Tuesday, August 18, 2009

The Army wants to believe that "faulty" beliefs, rather than war itself, cause depression, anxiety, suicide and homicide among soldiers

Today's New York Times reports on the front page that the Army is instituting "classes" for all soldiers to help them identify false beliefs that are believed to cause anxiety, depression, suicide and homicide among soldiers. In my view, this is the extreme application of cognitive-behavioral thinking that reveals the basic fallacy in the approach.
To my mind, anxiety and depression, if not suicide, are very understandable reactions to the conditions of war. War, of course, creates conditions in which the line between justified killing and homicide can get very blurry. War generates unthinkable experiences: killing and the ever present risk of being killed, seeing one's fellows blown to bits. The senseless discontinuity between life in the war zone and back at home in the malls and on the freeways, while one's buddies are back in Iraq or Afghanistan or Vietnam or France killing and being killed. Telling people that their breakdowns are due to their faulty beliefs is mystification and pathologization that can only generate further confusion and despair, or a false and brittle adaptation to the official expectation.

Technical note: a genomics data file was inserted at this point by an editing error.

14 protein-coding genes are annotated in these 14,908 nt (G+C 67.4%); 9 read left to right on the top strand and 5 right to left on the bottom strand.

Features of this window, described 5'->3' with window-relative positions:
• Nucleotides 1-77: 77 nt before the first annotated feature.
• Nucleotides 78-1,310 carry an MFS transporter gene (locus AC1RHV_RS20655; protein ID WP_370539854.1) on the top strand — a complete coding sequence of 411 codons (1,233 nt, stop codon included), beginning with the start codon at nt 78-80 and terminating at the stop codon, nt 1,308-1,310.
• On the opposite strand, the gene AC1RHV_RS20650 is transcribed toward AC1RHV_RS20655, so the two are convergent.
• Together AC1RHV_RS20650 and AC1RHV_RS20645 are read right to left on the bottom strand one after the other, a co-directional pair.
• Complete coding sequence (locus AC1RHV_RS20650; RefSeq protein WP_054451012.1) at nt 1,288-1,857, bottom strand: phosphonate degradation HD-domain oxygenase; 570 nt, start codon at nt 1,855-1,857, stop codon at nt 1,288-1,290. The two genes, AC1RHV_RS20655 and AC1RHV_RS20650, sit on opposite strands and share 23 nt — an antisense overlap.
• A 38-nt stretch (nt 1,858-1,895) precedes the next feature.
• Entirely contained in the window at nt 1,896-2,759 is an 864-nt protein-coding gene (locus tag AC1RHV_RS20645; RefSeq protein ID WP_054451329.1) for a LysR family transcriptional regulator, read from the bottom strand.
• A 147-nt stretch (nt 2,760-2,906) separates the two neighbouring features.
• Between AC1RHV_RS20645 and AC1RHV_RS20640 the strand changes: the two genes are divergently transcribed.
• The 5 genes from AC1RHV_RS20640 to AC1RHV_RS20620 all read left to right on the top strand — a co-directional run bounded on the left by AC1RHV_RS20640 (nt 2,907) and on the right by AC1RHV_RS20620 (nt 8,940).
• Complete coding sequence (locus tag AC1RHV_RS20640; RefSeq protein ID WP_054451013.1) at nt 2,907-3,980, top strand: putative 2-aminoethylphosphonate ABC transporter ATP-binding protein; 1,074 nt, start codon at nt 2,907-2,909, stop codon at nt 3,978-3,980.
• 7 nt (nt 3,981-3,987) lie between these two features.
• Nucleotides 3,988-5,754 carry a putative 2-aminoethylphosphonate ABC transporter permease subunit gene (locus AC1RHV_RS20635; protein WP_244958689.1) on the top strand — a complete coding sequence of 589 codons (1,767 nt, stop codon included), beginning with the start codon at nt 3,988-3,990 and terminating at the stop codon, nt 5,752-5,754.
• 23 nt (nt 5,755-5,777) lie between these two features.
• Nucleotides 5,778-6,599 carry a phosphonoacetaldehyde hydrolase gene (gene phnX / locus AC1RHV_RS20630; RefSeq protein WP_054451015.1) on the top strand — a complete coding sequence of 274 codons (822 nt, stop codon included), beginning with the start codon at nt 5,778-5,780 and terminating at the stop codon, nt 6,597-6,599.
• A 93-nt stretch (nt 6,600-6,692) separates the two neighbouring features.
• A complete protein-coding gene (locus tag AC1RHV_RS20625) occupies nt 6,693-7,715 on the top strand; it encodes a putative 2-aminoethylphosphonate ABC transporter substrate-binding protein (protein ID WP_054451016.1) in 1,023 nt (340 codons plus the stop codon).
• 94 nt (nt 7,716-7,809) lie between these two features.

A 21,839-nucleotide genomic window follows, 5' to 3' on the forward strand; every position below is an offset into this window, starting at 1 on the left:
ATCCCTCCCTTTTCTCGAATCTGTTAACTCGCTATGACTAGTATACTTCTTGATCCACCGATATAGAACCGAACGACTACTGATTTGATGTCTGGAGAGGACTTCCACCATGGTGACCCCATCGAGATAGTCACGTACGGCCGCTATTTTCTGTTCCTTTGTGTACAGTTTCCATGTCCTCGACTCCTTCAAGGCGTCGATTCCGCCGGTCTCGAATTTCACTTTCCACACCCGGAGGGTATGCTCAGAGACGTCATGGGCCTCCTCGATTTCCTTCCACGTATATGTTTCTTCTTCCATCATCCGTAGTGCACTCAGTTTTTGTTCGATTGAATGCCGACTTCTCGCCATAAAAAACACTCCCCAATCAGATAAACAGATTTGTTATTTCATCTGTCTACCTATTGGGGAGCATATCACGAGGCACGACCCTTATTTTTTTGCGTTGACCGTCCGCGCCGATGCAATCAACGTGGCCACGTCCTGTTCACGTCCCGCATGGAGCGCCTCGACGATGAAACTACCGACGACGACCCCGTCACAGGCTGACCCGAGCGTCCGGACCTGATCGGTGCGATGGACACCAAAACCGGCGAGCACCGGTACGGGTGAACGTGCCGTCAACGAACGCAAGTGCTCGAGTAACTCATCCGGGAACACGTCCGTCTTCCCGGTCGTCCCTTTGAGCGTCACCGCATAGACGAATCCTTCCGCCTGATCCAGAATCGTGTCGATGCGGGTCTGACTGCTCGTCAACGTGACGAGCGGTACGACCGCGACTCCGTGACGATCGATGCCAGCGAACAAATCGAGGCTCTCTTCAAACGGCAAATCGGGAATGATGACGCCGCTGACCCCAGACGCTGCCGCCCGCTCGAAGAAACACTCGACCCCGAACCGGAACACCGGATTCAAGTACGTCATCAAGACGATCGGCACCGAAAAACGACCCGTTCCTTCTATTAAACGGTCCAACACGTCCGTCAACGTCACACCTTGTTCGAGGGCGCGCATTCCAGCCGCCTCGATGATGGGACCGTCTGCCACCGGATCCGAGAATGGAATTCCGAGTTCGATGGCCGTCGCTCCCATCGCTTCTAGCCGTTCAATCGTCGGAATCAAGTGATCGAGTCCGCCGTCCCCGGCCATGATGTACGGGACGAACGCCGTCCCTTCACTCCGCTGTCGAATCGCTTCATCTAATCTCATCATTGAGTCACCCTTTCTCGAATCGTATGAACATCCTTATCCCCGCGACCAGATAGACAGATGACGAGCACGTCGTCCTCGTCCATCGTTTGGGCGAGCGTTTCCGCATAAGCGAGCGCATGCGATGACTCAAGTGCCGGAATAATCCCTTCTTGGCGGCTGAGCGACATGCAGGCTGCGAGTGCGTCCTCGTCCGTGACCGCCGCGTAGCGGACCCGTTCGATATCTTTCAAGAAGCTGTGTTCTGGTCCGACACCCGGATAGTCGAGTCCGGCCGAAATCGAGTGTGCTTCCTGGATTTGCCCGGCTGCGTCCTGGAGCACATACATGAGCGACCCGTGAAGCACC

In my view, what this application of cognitive-behavioral thinking exposes is its basic grandiosity: the belief that emotions, human responses to the conditions of life, are controllable through manipulation of thoughts. The Army wants to believe that war-generated anxiety, depression, suicidal and homicidal feelings are controllable by manipulation of thought in 90 minute classes. I wish those classes were devoted to validating the sense of confusion, horror and helplessness that these soldiers feel, making room for a sense of betrayal by those who sent them to war, without undermining the feeling others may have that they have served their country, if not all of humanity, by going to war.

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